Czech pistol case: Court summons former Union Minister Arun Nehru

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Czech pistol case: Court summons former Union Minister Arun Nehru
New Delhi:  A Delhi court has summoned former Union Minister Arun Nehru to appear before it on September 15, in connection with a case about the 1988 pistol purchase deal for the Army.

The court had earlier issued summons to Mr Nehru and B P Singhal, for August 30 but later granted them exemption from personal appearance for that day. Arun Nehru was then a Minister of State, Home and B P Singhal, the then additional secretary in the Ministry of Home Affairs.

The court rejected the Central Bureau of Investigation's (CBI) closure report which had stated that nothing incriminating could be found against Mr Nehru. Now the court has fixed September 15, as the next date of hearing in the case.

According to the FIR registered by the CBI against Mr Nehru, he along with two other senior officials had caused a loss of Rs 25 lakh to the exchequer in a pistol deal with Czechoslovakia in 1988.

Mr Singhal and A K Verma, the then director in the Home Ministry, allegedly conspired with Mr Nehru to execute the deal.

The prosecution alleged that Mr Nehru ignored the guidelines for conducting the evaluation of 9 mm pistols.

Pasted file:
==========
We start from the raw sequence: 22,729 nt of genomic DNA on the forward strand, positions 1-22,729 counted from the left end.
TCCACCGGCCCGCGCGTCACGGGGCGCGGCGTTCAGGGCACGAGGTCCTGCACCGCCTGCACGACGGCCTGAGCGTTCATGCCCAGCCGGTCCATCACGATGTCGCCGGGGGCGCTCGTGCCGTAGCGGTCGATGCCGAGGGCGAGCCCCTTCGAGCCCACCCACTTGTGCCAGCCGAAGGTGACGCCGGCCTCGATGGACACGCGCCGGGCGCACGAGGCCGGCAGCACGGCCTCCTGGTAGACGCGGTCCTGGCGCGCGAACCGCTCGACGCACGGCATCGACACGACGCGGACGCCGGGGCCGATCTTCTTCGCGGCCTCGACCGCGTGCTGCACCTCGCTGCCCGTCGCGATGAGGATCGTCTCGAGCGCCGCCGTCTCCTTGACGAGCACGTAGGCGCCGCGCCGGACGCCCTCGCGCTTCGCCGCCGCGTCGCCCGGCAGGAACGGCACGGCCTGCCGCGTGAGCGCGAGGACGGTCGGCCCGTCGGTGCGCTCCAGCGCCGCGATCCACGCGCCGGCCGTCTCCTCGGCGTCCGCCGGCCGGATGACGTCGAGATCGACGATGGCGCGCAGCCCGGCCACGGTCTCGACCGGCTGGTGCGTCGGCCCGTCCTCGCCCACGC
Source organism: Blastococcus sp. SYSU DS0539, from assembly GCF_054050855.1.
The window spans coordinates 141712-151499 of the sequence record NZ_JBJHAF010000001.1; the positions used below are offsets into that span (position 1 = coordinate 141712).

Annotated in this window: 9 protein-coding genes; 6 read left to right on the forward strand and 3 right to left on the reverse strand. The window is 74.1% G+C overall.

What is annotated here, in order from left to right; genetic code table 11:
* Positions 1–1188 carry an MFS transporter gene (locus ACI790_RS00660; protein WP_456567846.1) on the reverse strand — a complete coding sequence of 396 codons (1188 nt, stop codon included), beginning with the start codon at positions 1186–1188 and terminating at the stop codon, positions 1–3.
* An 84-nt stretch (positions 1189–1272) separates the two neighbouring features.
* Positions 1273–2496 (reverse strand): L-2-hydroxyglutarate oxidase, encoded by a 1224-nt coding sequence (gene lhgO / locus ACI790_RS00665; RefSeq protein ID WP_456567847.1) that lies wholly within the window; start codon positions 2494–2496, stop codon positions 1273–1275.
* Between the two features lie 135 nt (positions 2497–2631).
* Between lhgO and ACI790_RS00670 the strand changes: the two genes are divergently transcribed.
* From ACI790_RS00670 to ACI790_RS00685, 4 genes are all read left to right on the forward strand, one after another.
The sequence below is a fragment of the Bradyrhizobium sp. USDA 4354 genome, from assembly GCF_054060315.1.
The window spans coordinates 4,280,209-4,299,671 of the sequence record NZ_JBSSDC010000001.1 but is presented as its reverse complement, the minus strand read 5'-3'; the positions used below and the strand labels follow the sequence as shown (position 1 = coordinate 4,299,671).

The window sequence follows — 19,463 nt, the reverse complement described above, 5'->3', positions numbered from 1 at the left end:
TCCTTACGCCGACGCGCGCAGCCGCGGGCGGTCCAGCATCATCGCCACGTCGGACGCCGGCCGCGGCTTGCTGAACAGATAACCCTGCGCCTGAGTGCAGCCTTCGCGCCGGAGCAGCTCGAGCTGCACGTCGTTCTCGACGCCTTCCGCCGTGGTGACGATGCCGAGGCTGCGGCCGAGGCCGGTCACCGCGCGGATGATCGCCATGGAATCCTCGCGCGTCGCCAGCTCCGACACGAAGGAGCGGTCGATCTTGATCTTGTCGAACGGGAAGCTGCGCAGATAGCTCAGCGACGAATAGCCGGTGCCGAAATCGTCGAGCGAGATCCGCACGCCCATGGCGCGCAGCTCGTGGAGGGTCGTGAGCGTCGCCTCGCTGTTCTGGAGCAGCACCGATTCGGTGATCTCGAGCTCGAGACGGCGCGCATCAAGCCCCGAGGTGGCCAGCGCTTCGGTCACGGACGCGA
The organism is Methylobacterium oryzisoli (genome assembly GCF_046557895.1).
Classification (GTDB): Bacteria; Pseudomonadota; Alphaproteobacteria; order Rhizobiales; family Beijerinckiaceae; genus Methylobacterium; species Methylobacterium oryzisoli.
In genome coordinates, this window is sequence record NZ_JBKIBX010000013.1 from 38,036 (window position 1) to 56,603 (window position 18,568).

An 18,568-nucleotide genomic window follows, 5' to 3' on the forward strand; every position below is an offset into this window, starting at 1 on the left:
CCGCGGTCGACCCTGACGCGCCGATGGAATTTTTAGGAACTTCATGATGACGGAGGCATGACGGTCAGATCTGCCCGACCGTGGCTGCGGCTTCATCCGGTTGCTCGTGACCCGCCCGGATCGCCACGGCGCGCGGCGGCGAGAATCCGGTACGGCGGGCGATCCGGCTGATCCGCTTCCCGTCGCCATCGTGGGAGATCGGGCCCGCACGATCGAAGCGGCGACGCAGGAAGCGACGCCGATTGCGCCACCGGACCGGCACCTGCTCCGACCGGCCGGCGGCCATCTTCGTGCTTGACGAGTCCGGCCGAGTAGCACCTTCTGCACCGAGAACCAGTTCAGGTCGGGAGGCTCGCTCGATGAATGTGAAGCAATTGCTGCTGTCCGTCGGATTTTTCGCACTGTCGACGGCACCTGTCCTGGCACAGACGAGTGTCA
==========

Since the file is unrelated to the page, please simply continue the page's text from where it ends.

"The then minister did not consult the army personnel and technical experts before the deal was executed. The ministry had also approved the sample, which was found to have a wide array of defects," it had said.

The CBI, in its investigation, found that a policy decision to replace .38 mm revolvers with 9 mm ones was taken on February 21, 1986, following which global tenders were invited.

The deal was finally clinched with Czech firm Merkuria Foreign Trade Corp for purchase of the pistols.

But Mr Nehru, during examination, denied giving any specific written direction to purchase the pistol. He had also denied taking any decision regarding the constitution of a new evaluation committee, the CBI had said.

The CBI told the court that the investigations did not reveal any written instruction by Mr Nehru nor the constitution of any fresh evaluation committee.

"No prima facie evidence has come (up) that the accused had committed any misconduct or had misused his office with regard to the deal," the CBI had said.

It had also submitted that Mr Nehru gave the approval for the purchase on the recommendation of the then Home Secretary.

Subsequently, the CBI filed the closure report on June 13, 2007.

The court, however, had rejected the closure report observing that a few documents reflected involvement of the accused in the conspiracy.

"On the basis of material available in the closure report, the court had found sufficient ground to proceed against the accused persons".

(With inputs from agencies)

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